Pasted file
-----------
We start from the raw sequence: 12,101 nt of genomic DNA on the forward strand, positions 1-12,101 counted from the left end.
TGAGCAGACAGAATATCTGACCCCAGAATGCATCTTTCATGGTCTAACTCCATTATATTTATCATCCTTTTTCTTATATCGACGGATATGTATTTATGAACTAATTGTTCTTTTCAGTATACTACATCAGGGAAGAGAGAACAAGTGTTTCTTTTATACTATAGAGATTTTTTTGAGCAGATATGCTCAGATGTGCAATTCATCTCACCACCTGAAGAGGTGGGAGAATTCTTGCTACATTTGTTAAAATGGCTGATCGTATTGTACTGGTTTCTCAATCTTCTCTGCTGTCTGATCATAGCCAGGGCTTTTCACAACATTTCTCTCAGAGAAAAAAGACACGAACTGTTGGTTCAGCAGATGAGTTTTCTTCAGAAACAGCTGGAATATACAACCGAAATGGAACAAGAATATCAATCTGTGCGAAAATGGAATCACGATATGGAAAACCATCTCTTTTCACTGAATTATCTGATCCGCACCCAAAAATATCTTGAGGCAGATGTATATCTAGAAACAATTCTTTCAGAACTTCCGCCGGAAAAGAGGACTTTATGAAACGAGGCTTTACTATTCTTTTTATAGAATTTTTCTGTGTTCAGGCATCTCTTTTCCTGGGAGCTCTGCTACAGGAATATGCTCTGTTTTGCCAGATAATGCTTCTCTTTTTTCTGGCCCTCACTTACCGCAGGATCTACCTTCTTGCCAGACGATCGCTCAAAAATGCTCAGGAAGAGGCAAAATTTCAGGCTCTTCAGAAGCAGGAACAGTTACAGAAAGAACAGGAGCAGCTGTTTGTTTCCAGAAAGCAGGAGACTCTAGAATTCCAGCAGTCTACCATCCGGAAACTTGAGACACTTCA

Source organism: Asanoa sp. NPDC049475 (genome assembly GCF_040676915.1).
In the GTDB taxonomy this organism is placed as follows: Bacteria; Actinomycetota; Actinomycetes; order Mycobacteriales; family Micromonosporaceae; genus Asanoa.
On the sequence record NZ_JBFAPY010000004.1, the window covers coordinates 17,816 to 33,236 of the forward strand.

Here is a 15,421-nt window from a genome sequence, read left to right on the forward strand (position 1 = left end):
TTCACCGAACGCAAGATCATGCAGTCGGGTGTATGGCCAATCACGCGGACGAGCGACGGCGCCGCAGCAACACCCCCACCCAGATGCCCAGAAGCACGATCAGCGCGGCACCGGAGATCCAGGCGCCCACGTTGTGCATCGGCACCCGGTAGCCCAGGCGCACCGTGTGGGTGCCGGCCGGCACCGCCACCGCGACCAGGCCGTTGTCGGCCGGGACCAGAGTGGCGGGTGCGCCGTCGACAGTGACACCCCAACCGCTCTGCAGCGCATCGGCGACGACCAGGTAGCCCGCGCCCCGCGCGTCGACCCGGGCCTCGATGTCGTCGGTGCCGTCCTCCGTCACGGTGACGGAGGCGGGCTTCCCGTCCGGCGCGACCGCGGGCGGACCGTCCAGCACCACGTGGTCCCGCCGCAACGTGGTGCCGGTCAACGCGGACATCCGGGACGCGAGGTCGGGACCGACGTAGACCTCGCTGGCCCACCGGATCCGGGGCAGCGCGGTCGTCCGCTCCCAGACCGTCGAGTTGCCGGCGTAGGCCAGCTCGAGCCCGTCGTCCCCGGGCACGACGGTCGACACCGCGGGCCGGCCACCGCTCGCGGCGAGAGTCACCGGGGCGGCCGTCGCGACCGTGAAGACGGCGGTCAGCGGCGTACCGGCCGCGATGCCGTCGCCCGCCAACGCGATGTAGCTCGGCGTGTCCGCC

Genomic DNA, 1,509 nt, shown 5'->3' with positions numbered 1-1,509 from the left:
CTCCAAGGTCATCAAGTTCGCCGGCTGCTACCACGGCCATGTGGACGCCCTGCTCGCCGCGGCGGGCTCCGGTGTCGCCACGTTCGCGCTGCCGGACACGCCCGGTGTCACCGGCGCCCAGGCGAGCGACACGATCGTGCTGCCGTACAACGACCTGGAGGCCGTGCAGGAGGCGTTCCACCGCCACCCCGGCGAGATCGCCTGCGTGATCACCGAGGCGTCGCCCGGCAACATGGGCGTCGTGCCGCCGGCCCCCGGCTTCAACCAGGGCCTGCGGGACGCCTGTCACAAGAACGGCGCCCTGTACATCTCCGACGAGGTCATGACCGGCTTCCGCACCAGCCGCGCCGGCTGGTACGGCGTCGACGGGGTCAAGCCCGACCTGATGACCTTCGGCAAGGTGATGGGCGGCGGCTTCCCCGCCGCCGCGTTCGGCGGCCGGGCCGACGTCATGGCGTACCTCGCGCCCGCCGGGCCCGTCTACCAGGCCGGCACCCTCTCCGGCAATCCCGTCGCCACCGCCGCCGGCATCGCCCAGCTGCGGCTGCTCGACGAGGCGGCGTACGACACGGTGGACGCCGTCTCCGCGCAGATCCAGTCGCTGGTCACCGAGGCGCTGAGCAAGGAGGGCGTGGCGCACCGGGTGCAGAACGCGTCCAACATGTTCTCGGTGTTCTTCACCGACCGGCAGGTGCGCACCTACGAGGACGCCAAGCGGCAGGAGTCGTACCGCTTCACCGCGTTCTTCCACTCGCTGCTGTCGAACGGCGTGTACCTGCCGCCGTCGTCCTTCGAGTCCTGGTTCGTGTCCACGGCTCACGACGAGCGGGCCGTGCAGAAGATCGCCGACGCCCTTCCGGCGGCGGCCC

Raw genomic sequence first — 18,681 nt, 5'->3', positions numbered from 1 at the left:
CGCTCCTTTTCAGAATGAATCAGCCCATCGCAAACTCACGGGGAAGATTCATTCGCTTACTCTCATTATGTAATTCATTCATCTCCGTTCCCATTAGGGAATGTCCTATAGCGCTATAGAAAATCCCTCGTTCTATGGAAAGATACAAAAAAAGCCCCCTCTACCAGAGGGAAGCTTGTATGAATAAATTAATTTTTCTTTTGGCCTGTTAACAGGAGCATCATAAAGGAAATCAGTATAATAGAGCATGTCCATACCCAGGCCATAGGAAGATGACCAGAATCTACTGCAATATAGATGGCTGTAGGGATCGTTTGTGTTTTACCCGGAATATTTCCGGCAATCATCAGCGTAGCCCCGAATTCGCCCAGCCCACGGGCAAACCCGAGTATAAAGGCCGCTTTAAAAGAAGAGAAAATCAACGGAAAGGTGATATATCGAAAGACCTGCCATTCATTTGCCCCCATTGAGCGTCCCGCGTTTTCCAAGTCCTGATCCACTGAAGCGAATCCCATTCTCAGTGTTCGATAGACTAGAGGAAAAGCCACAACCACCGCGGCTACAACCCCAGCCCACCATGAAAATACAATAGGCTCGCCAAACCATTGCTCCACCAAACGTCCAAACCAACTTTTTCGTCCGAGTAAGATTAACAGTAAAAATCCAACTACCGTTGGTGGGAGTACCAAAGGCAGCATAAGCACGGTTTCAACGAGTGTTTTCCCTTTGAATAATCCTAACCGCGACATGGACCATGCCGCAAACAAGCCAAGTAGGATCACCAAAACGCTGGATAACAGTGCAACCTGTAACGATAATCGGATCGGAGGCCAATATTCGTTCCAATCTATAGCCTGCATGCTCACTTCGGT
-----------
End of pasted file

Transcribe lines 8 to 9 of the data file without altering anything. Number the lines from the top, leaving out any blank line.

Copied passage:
Genomic DNA, 1,509 nt, shown 5'->3' with positions numbered 1-1,509 from the left:
CTCCAAGGTCATCAAGTTCGCCGGCTGCTACCACGGCCATGTGGACGCCCTGCTCGCCGCGGCGGGCTCCGGTGTCGCCACGTTCGCGCTGCCGGACACGCCCGGTGTCACCGGCGCCCAGGCGAGCGACACGATCGTGCTGCCGTACAACGACCTGGAGGCCGTGCAGGAGGCGTTCCACCGCCACCCCGGCGAGATCGCCTGCGTGATCACCGAGGCGTCGCCCGGCAACATGGGCGTCGTGCCGCCGGCCCCCGGCTTCAACCAGGGCCTGCGGGACGCCTGTCACAAGAACGGCGCCCTGTACATCTCCGACGAGGTCATGACCGGCTTCCGCACCAGCCGCGCCGGCTGGTACGGCGTCGACGGGGTCAAGCCCGACCTGATGACCTTCGGCAAGGTGATGGGCGGCGGCTTCCCCGCCGCCGCGTTCGGCGGCCGGGCCGACGTCATGGCGTACCTCGCGCCCGCCGGGCCCGTCTACCAGGCCGGCACCCTCTCCGGCAATCCCGTCGCCACCGCCGCCGGCATCGCCCAGCTGCGGCTGCTCGACGAGGCGGCGTACGACACGGTGGACGCCGTCTCCGCGCAGATCCAGTCGCTGGTCACCGAGGCGCTGAGCAAGGAGGGCGTGGCGCACCGGGTGCAGAACGCGTCCAACATGTTCTCGGTGTTCTTCACCGACCGGCAGGTGCGCACCTACGAGGACGCCAAGCGGCAGGAGTCGTACCGCTTCACCGCGTTCTTCCACTCGCTGCTGTCGAACGGCGTGTACCTGCCGCCGTCGTCCTTCGAGTCCTGGTTCGTGTCCACGGCTCACGACGAGCGGGCCGTGCAGAAGATCGCCGACGCCCTTCCGGCGGCGGCCC